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Broadway Shows Can Reopen In May, But That Doesn't Mean They Will

New York Governor Andrew Cuomo announced Monday that Broadway could reopen in May. Above, the Bernard B. Jacobs Theatre near Times Square on Jan. 15, 2021.
Cindy Ord
Getty Images
New York Governor Andrew Cuomo announced Monday that Broadway could reopen in May. Above, the Bernard B. Jacobs Theatre near Times Square on Jan. 15, 2021.

New York Gov. Andrew Cuomo upstaged the Broadway League on Monday. Industry insiders expected the trade organization, which represents theater owners and producers, to say that some Broadway shows would reopen in September with more coming back during the fall. But at a press conference Cuomo beat them to it, lifting most capacity restrictions on restaurants, bars, museums, gyms, salons and retail shops by May 19. That list also included Broadway.

But the reality is that Broadway shows need time to rehearse, recast and develop safety protocols onstage, backstage and for the audience. It's a process that will take more than a few weeks. And Cuomo's announcement stated that the 6-foot social distancing rules would not change. Broadway producers have long said they can't afford to reopen shows at less than full capacity.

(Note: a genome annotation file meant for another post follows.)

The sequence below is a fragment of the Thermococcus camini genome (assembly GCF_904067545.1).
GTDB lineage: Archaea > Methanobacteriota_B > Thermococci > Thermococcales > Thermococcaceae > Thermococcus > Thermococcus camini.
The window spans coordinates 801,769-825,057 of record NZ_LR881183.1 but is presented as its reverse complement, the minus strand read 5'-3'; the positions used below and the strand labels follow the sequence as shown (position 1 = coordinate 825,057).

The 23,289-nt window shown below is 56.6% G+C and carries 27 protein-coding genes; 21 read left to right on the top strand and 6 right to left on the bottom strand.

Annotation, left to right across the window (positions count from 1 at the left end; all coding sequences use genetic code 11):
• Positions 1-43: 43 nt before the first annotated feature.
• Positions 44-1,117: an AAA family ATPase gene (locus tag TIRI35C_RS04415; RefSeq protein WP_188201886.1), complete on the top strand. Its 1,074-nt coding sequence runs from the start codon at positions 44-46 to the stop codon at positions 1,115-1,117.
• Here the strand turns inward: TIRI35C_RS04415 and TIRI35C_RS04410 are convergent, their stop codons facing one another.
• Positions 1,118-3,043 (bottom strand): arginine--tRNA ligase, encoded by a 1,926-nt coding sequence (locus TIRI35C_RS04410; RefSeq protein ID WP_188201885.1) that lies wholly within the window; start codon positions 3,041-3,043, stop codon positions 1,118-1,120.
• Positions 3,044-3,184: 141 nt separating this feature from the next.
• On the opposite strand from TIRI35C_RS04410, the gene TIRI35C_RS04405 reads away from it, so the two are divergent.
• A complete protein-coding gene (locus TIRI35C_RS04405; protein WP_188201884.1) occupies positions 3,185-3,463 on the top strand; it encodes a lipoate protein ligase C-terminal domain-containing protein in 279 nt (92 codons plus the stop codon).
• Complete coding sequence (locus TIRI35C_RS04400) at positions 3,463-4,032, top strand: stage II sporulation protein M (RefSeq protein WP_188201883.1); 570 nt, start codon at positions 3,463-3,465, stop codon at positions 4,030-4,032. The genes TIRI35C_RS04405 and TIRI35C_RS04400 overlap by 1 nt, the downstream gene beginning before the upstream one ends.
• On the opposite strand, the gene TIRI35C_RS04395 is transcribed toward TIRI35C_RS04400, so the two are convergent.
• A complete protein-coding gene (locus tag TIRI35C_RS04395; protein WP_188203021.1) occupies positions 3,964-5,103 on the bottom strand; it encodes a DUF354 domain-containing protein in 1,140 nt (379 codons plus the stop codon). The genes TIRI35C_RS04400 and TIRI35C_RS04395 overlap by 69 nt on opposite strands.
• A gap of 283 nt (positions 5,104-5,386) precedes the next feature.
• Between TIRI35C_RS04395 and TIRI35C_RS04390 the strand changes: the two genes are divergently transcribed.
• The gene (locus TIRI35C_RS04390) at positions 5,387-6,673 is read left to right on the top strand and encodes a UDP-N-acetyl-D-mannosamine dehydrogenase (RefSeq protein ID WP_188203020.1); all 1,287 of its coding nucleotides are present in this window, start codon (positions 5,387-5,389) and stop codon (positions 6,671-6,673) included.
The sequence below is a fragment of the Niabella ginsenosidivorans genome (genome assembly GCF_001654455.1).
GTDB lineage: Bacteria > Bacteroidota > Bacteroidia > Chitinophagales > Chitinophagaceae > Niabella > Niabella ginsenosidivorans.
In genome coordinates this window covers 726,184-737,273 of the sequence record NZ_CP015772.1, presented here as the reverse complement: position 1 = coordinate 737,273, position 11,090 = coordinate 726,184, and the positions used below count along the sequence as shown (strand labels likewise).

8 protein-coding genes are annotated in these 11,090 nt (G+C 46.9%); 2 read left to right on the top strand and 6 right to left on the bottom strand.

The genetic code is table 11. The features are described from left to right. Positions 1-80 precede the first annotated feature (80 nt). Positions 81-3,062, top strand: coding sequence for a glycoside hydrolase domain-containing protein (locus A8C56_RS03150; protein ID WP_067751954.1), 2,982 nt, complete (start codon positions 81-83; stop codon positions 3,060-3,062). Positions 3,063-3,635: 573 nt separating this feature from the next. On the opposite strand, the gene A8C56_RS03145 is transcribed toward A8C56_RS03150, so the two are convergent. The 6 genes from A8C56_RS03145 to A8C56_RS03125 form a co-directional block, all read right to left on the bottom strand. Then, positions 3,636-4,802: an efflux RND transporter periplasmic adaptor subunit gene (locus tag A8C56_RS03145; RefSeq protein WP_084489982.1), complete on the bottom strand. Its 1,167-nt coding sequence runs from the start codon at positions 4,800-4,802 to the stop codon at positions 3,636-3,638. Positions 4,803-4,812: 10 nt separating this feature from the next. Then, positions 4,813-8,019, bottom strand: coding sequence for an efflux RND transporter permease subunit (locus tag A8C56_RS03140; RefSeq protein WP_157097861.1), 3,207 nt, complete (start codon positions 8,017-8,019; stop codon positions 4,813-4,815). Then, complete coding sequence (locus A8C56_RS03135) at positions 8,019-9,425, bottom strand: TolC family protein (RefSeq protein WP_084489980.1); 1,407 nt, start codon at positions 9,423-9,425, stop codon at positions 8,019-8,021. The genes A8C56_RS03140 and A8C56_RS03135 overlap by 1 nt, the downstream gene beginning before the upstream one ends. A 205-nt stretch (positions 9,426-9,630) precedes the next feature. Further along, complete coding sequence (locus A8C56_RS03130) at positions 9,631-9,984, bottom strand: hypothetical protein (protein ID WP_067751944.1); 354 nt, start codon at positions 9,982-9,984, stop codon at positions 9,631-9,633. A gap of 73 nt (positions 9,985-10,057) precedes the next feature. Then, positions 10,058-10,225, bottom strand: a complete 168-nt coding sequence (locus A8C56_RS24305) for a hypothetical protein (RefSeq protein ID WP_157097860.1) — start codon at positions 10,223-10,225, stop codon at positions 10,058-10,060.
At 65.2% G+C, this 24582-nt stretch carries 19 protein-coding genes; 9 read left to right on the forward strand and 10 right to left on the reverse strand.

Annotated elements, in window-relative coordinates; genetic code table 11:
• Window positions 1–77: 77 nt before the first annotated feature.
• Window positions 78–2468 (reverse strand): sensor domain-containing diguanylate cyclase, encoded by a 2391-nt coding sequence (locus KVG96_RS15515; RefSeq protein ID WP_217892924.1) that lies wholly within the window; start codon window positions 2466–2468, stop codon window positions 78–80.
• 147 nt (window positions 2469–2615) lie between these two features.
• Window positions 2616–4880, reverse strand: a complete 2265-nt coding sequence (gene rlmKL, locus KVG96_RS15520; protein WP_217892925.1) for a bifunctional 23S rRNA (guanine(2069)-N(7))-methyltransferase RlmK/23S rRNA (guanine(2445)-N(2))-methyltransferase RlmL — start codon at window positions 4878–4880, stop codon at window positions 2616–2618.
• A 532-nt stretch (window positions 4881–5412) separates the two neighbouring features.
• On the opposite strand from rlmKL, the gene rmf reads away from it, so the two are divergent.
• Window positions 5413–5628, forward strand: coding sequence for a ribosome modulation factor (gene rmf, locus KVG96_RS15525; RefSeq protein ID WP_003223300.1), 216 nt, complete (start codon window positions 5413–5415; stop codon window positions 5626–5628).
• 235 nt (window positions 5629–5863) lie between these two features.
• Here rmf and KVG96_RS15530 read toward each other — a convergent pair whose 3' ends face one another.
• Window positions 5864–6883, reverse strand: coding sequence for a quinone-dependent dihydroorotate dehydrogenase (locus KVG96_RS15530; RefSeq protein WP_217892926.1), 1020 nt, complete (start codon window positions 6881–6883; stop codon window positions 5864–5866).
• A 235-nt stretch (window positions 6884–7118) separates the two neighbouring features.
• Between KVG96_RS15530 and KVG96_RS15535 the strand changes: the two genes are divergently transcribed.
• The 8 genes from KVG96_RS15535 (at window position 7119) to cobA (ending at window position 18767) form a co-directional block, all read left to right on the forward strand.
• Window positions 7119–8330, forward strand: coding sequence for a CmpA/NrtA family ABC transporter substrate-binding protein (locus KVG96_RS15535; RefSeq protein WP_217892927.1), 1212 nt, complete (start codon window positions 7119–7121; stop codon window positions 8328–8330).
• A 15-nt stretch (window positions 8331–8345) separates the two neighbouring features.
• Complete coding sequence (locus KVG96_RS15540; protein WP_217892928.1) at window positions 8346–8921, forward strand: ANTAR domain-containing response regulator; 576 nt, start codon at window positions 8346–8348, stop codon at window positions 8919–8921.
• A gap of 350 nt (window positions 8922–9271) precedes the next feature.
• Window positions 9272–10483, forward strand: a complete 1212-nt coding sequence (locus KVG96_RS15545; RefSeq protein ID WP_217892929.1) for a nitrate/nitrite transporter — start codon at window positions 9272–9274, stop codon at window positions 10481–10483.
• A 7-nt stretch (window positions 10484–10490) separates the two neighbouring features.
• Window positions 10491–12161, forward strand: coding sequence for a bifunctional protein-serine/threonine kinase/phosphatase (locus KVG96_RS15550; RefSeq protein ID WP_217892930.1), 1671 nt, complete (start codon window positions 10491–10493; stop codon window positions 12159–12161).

The Broadway League responded in a statement: "We applaud the Governor's recent announcement easing capacity limits on performance venues in New York State. We are encouraged by this good news, which is a long-awaited indication that New York is truly on the road to recovery. We look forward to reopening at full capacity and are working to safely welcome audiences and employees back to Broadway theatres this fall. As always, we continue to work closely with our elected officials and will share more information as soon as plans become finalized." Actor's Equity, the union representing Broadway performers also welcomed the news, adding that it looked forward to a reopening that "prioritizes the safety of the workers."

One possible workaround is to require audience members to provide proof of vaccination or a negative COVID-19 test result — something that has been standard for entry to sporting events, which have operated at limited capacity in New York state since April. The Broadway League has not said whether that will be required, though several nontraditional theater venues in New York City have been requiring audiences to provide such proof, and Lincoln Center, which will start outdoor performances next week, is requiring it as well.

The return of Broadway is central to New York's economic recovery. It's an industry that in pre-pandemic times brought in close to $2 billion in ticket sales and audiences of close to 15 million people annually and employed 97,000 workers.

Other theater centers around the globe are starting to reopen; productions of Hamilton, Harry Potter and Frozen have recently begun performances in Australia and, in London, some West End shows are preparing to begin performances on May 17 with more to open this summer.

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Jeff Lunden is a freelance arts reporter and producer whose stories have been heard on NPR's Morning Edition, All Things Considered and Weekend Edition, as well as on other public radio programs.